OCT sold approximately 40, 000 square meters of residential product at nearly 12, 000 RMB/sqm. Moreover, that was 40, 000 out of a total available area of 1.2 million residential square meters. In contrast, the theme park’s built area generates about 200 RMB/sqm, per year.
This contrast in value between entertainment and residential land uses in urban areas necessarily gives rise to conflicted incentives. Any perceived or real under emphasis on attraction development in China arises from this point.
However, when total costs are factored in, theme park operations may wind up being just as important as residential sales to developers. As an example, consider the Haichang Group, an operator of Seaworld-type marine animal attractions around China. Its recent prospectus shows that in 2012, its profits from the operations of its theme parks was three times its profits from property development. On a net profit basis, the disparity was even larger – 71 million RMB to 8 million RMB!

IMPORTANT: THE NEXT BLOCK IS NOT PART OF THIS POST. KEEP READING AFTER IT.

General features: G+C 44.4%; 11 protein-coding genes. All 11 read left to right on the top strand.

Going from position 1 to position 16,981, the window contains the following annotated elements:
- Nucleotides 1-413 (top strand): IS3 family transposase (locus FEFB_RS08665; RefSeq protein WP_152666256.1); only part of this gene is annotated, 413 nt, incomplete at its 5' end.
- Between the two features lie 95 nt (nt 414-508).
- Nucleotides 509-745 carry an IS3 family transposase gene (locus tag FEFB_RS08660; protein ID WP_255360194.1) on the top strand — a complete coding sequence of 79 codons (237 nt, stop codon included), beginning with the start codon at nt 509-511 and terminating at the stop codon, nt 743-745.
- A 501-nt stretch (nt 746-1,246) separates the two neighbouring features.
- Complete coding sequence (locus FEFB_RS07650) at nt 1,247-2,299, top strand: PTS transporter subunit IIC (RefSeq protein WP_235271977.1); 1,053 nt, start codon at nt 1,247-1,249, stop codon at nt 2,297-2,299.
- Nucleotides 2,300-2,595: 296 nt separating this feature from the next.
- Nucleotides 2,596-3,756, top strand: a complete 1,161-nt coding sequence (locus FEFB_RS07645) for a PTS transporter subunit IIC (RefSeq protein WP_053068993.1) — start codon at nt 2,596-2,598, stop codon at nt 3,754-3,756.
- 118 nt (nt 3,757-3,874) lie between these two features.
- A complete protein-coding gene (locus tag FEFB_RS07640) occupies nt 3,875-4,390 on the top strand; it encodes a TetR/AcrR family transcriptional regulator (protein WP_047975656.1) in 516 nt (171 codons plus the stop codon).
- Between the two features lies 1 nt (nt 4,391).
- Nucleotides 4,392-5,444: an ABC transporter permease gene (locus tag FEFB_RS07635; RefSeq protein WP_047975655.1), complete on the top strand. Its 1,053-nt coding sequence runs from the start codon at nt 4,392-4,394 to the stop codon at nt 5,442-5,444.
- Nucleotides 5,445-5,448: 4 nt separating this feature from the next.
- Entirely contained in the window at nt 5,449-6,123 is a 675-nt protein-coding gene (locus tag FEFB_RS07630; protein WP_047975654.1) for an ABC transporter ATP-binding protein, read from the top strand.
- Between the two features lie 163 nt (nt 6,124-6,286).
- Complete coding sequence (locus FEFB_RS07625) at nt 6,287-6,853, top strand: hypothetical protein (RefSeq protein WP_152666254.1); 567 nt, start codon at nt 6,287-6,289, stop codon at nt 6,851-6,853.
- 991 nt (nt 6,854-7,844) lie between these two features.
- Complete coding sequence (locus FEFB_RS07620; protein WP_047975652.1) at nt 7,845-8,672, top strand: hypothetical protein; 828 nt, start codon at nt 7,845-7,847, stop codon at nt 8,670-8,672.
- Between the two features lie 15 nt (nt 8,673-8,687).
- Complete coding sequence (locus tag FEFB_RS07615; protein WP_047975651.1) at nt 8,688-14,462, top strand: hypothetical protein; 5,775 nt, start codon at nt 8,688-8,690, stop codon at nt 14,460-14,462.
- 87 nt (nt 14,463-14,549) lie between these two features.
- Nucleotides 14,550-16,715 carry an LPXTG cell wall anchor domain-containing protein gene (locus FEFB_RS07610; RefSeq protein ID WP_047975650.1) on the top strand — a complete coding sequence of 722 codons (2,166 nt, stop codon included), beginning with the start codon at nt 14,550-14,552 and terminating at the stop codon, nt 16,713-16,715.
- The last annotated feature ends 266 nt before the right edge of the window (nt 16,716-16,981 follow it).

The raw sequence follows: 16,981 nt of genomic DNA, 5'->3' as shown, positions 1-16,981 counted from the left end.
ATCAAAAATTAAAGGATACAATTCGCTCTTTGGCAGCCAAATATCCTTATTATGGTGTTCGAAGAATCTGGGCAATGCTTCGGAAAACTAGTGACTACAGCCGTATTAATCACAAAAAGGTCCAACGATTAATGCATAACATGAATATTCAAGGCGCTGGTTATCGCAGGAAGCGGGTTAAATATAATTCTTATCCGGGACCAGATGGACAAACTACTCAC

This is not to say that property development is not an important business to Haichang. Indeed, in 2010 this relationship was reversed, with net profits of park operations of 55 million, and a figure more than twice that amount generated from property development.
What this reveals, however, is that Haichang’s theme park operations are as important as, (if not more than) its property development operations. Haichang, in other words, is a diversified company – and the theme park business is one of various businesses that are very important to its bottom line…much like Disney and Comcast in the United States.
And on the opposite end of the spectrum, there are even operators such as Hangzhou’s Songcheng Group, which is in the business of developing and operating both show extravaganza-based and outdoor park-based attractions.